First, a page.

June 2017
Volume 58, Issue 8
Open Access
ARVO Annual Meeting Abstract  |   June 2017
Is there clinical utility for a continuous severity score for plus disease in ROP?
Author Affiliations & Notes
  • J. Peter Campbell
    Casey Eye Institute, Oregon Health & Science University, Portland, Oregon, United States
  • Sang Kim
    Casey Eye Institute, Oregon Health & Science University, Portland, Oregon, United States
    Ophthalmology, Samsung Medical Center, Sungkyunkwan University School of Medicine, Seoul, Korea (the Republic of)
  • Ryan Swan
    Casey Eye Institute, Oregon Health & Science University, Portland, Oregon, United States
  • Karyn Elizabeth Jonas
    University of Illinois, Chicago, Chicago, Illinois, United States
  • Susan Ostmo
    Casey Eye Institute, Oregon Health & Science University, Portland, Oregon, United States
  • Stratis Ioannidis
    Northeastern University, Boston, Massachusetts, United States
  • Deniz Erdogmus
    Northeastern University, Boston, Massachusetts, United States
  • Jayashree Kalpathy-Cramer
    Harvard Medical School, Boston, Massachusetts, United States
  • Robison Vernon Paul Chan
    University of Illinois, Chicago, Chicago, Illinois, United States
  • Michael F Chiang
    Casey Eye Institute, Oregon Health & Science University, Portland, Oregon, United States
  • Footnotes
    Commercial Relationships   J. Peter Campbell, None; Sang Kim, None; Ryan Swan, None; Karyn Jonas, None; Susan Ostmo, None; Stratis Ioannidis, None; Deniz Erdogmus, None; Jayashree Kalpathy-Cramer, None; Robison Chan, Visunex (C); Michael Chiang, Clarity Medical Systems (S), Novartis (C)
  • Footnotes
    Support  Supported by grant P30EY10572 from the National Institutes of Health (Bethesda, MD), and by unrestricted departmental funding from Research to Prevent Blindness (New York, NY). Supported by grants R01EY19474 and R21EY22387 from the National Institutes of Health (Bethesda, MD), and by grant 1622679 from the National Science Foundation (Arlington, VA).
Investigative Ophthalmology & Visual Science June 2017, Vol.58, 4737. doi:
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      J. Peter Campbell, Sang Kim, Ryan Swan, Karyn Elizabeth Jonas, Susan Ostmo, Stratis Ioannidis, Deniz Erdogmus, Jayashree Kalpathy-Cramer, Robison Vernon Paul Chan, Michael F Chiang; Is there clinical utility for a continuous severity score for plus disease in ROP?. Invest. Ophthalmol. Vis. Sci. 2017;58(8):4737.

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      © ARVO (1962-2015); The Authors (2016-present)

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Abstract

Purpose : The International Classification for ROP (ICROP) has defined ROP in terms of zone, stage, and plus disease. However, each of these have been shown to demonstrate high levels of inter-observer variability. We recently published data showing that inter-expert discrepancies in plus disease diagnosis (plus vs. pre-plus vs. normal) are due to differences in cut-points for disease severity along a continuous spectrum of vascular abnormality. The purpose of this study is to propose a more continuous 9-point ROP severity scale, and to evaluate its clinical utility as a screening and diagnostic tool.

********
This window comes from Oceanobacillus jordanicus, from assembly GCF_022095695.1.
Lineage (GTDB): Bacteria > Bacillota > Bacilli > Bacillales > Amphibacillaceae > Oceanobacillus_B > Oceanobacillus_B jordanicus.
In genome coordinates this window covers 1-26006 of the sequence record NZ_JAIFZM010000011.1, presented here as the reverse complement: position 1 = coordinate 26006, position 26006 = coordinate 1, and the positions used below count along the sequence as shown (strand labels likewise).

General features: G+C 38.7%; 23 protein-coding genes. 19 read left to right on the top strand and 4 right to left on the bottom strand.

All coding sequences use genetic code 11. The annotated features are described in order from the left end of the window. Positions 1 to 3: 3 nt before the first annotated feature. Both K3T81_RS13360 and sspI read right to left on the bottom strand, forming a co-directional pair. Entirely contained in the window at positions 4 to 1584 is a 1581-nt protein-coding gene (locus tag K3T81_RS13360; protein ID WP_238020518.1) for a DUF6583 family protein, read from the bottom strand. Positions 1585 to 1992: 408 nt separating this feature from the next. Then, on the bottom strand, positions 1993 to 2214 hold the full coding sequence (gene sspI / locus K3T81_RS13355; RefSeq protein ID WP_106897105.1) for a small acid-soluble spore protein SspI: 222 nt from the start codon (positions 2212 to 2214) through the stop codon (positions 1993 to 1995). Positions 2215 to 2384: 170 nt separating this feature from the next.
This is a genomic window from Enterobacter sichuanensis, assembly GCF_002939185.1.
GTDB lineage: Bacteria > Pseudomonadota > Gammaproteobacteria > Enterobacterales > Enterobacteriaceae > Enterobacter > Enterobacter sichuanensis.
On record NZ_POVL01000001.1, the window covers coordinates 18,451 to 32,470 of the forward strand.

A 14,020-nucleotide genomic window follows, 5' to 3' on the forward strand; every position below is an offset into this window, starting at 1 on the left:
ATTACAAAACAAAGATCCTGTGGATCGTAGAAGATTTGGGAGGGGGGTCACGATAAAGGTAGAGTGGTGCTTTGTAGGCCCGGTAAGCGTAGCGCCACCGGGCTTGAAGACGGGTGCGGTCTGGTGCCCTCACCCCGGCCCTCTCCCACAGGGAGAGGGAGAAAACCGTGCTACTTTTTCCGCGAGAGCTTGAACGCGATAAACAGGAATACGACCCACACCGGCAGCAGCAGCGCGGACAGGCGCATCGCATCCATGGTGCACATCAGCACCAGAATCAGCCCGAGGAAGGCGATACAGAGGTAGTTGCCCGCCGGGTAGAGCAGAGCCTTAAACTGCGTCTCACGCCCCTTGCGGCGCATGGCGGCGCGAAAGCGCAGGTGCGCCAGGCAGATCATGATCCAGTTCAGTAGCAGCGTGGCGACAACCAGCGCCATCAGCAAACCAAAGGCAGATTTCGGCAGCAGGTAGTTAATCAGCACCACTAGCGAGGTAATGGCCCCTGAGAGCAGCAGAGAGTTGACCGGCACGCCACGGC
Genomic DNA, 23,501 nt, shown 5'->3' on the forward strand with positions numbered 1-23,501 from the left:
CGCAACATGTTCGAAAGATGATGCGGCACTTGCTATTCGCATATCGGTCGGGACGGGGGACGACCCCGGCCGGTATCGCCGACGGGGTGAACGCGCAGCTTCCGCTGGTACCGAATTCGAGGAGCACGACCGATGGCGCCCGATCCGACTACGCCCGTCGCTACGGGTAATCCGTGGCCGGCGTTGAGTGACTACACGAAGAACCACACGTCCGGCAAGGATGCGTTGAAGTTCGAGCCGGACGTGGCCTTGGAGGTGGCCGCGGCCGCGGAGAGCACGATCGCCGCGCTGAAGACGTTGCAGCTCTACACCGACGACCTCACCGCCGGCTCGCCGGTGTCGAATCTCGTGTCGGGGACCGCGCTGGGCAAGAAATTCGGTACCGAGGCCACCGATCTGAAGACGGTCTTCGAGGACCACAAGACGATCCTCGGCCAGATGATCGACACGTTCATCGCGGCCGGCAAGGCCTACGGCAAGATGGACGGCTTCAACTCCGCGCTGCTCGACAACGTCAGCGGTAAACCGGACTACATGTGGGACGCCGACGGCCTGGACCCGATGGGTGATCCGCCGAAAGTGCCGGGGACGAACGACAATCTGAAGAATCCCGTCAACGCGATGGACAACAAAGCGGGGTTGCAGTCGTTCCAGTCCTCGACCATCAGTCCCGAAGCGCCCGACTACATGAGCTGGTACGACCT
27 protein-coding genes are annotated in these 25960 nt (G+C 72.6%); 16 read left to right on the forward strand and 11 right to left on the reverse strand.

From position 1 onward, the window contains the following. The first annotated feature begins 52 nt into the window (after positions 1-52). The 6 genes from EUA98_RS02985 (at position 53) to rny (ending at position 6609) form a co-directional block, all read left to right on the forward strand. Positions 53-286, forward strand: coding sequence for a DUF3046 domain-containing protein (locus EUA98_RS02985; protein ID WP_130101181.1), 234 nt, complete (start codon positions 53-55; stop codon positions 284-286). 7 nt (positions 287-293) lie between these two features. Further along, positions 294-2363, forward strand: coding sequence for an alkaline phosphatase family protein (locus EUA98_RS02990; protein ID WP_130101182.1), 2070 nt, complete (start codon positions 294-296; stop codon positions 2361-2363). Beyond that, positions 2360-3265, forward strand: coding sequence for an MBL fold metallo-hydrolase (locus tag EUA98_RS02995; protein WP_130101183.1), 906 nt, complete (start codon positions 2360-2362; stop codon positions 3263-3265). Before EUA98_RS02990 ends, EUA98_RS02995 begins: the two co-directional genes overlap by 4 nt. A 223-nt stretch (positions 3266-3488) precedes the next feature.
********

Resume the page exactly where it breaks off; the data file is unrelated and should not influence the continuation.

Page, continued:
Methods : 281 infants were identified as part of a multi-center, prospective, ROP cohort study. A 9 level ROP plus disease severity score was determined for each image by averaging the image-based disease classifications (plus vs. pre-plus vs. normal) by 3 graders masked to the clinical ophthalmoscopic diagnosis. Levels 1-3 (all with unanimously “normal” vessels) were subdivided based on the stage classification. We analyzed the relationship between the ROP severity score and ICROP classifications, including referral-warranted ROP (RWROP, defined as zone I or stage 3 or plus disease) and treatment-requiring ROP (defined as type 1 ROP). Area under the receiver operating characteristic curve (AUC) scores were calculated for the ROP severity score as a screening tool for type 1 ROP.

Results : 1553 study eye examinations from 281 infants were included in the study. 249 examinations were classified as RWROP, and 79 as type 1 ROP. The Table displays the percentage in each severity scale with zone I, stage 3, plus disease, or RWROP. Figure 1 displays the percentage with type 1 ROP by severity score. The AUC for detection of type 1 disease was 0.95.

Conclusions : This 9 point ROP severity score is associated with clinically significant ROP and demonstrates promise as a screening and diagnostic tool for ROP. In this analysis, the severity score was determined by averaging multiple plus disease classifications. We have shown that similar relative scores may be obtained using pairwise comparisons (assigning a numerical score based on relative comparison to standard images) and using computer-based image analysis (CBIA). In the future, these quantitative methods have potential to improve the objectivity of plus disease diagnosis, improve monitoring of disease progression, and provided added value to telemedicine screening programs.

This is an abstract that was submitted for the 2017 ARVO Annual Meeting, held in Baltimore, MD, May 7-11, 2017.

 

 

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